The default values of the parameters in LMBJ are (see erratum of Ref. ^{[22]}) , bohr, , ( bohr), and e/bohr. is the smearing parameter that determines the size of the region over which the average of is calculated, and is the threshold density, which corresponds to the Wigner–Seitz radius bohr. , , , , and can be set by means of the CMBJA, CMBJB, CMBJE, SMBJ, and RSMBJ tags, respectively.
 The first two points mentioned above for the MBJ potential also apply for the LMBJ potential.
POTCAR files: required information
MetaGGA calculations require POTCAR files that include information on the kinetic energy density of the coreelectrons. To check whether a particular POTCAR contains this information, type:
grep kinetic POTCAR
This should yield at least the following lines (for each element on the file):
kinetic energydensity mkinetic energydensity pseudized
and for PAW datasets with partial core corrections:
kinetic energy density (partial)
LASPH =.TRUE. should be selected if a metaGGA functional is selected. If LASPH =.FALSE., the onecenter contributions are only calculated for a spherically averaged density and kineticenergy density. This means that the onecenter contributions to the KohnSham potential are also spherical. Since the PAW method describes the entire space using plane waves, errors are often small even if the nonspherical contributions to the KohnSham potential are neglected inside the PAW spheres (additive augmentation, as opposed to the APW or FLAPW method where the plane wave contribution only describes the interstitial region between the atoms). Anyhow, if the density is strongly nonspherical around some atoms in your structure, LASPH =.TRUE. must be selected. Nonspherical terms are particularly encountered in d and felements, dimers, molecules, and solids with strong directional bonds.
Convergence issues
If convergence problems are encountered, it is recommended to preconverge the calculations using the PBE functional, and start the calculation from the WAVECAR file corresponding to the PBE ground state. Furthermore, ALGO = A (conjugate gradient algorithm for orbitals) is often more stable than charge density mixing, in particular, if the system contains vacuum regions.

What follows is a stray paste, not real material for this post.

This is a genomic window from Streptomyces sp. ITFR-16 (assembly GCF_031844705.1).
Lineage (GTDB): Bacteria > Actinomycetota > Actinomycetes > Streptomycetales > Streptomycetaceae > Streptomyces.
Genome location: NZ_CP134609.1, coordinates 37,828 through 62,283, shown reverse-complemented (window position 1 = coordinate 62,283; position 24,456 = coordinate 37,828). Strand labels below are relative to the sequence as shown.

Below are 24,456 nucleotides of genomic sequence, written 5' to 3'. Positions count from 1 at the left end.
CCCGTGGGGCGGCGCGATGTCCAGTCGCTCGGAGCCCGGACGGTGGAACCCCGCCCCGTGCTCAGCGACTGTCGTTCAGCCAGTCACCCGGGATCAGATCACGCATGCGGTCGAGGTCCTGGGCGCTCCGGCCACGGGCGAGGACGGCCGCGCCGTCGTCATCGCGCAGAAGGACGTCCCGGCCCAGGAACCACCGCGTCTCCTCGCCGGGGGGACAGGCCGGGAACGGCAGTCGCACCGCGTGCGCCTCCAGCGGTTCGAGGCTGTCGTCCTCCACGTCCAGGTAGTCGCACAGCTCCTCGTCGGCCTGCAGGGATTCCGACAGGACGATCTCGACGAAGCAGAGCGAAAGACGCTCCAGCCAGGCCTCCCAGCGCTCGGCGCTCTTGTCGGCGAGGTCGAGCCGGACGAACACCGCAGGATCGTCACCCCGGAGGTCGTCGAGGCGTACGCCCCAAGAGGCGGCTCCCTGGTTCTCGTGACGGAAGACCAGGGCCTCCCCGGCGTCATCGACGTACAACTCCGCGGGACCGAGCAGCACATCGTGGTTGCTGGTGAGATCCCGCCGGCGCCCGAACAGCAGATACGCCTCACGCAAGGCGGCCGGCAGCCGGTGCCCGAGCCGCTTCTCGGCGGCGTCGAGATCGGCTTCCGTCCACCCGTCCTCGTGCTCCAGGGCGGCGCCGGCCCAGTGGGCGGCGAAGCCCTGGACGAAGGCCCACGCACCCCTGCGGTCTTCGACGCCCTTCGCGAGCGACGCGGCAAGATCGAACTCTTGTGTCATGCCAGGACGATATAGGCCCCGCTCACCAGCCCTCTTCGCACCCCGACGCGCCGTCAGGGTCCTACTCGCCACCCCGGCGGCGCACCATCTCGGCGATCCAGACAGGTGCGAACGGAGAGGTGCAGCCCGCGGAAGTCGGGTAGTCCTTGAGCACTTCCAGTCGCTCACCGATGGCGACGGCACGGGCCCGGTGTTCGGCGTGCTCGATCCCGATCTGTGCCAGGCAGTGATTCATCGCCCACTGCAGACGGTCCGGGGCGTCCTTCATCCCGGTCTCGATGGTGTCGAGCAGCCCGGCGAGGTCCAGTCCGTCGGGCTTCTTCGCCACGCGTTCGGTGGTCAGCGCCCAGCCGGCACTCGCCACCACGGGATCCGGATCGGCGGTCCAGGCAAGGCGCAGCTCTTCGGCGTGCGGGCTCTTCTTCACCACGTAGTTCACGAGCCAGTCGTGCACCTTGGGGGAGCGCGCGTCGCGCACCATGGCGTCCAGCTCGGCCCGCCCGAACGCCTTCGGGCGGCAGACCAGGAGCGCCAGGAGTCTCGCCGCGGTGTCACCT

Related tags and articles
LIBXC1, LIBXC2, GGA, CMBJ, CMBJA, CMBJB, CMBJE, SMBJ, RSMBJ, LASPH, LMAXTAU, LMIXTAU, LASPH, AMGGAX, AMGGAC, Bandstructure calculation using metaGGA functionals
References
 ↑ M. A. L. Marques, M. J. T. Oliveira, and T. Burnus, Comput. Phys. Commun., 183, 2272 (2012).
 ↑ S. Lehtola, C. Steigemann, M. J. T. Oliveira, and M. A. L. Marques, SoftwareX, 7, 1 (2018).
 ↑ https://www.tddft.org/programs/libxc/
 ↑ J. Sun, M. Marsman, G. Csonka, A. Ruzsinszky, P. Hao, Y.S. Kim, G. Kresse, and J. P. Perdew, Phys. Rev. B 84, 035117 (2011).
 ↑ Y. Zhao and D. G. Truhlar, J. Chem. Phys. 125, 194101 (2006).
 ↑ J. Sun, B. Xiao, and A. Ruzsinszky, J. Chem. Phys. 137, 051101 (2012).
 ↑ J. Sun, R. Haunschild, B. Xiao, I. W. Bulik, G. E. Scuseria, and J. P. Perdew, J. Chem. Phys. 138, 044113 (2013).
 ↑ J. Sun, A. Ruzsinszky, and J. P. Perdew, Phys. Rev. Lett. 115, 036402 (2015).
 ↑ J. Sun, R. C. Remsing, Y. Zhang, Z. Sun, A. Ruzsinszky, H. Peng, Z. Yang, A. Paul, U. Waghmare, X. Wu, M. L. Klein, and J. P. Perdew, Nat. Chem. 8, 831 (2016).
 ↑ A. P. Bartók and J. R. Yates, J. Chem. Phys. 150, 161101 (2019).
 ↑ D. MejíaRodríguez and S. B. Trickey, J. Chem. Phys. 151, 207101 (2019).
 ↑ J. W. Furness, A. D. Kaplan, J. Ning, J. P. Perdew, and J. Sun, J. Phys. Chem. Lett. 11, 8208 (2020).
 ↑ D. MejíaRodríguez and S. B. Trickey, Phys. Rev. A 91, 052512 (2017).
 ↑ D. MejiaRodriguez and S. B. Trickey, Phys. Rev. B 98, 115161 (2018).
 ↑ D. MejíaRodríguez and S. B. Trickey, Phys. Rev. B 102, 121109(R) (2020).
 ↑ ^{a} ^{b} A. D. Kaplan and J. P. Perdew, Phys. Rev. Mater. 6, 083803 (2022).
 ↑ A. D. Becke and E. R. Johnson, J. Chem. Phys. 124, 221101 (2006).
 ↑ ^{a} ^{b} F. Tran and P. Blaha, Phys. Rev. Lett. 102, 226401 (2009).
 ↑ A. D. Becke and M. R. Roussel, Phys. Rev. A 39, 3761 (1989).
 ↑ D. Koller, F. Tran, and P. Blaha, Phys. Rev. B 85, 155109 (2012).
 ↑ T. Rauch, M. A. L. Marques, and S. Botti, J. Chem. Theory Comput. 16, 2654 (2020).
 ↑ ^{a} ^{b} T. Rauch, M. A. L. Marques, and S. Botti, Phys. Rev. B 101, 245163 (2020).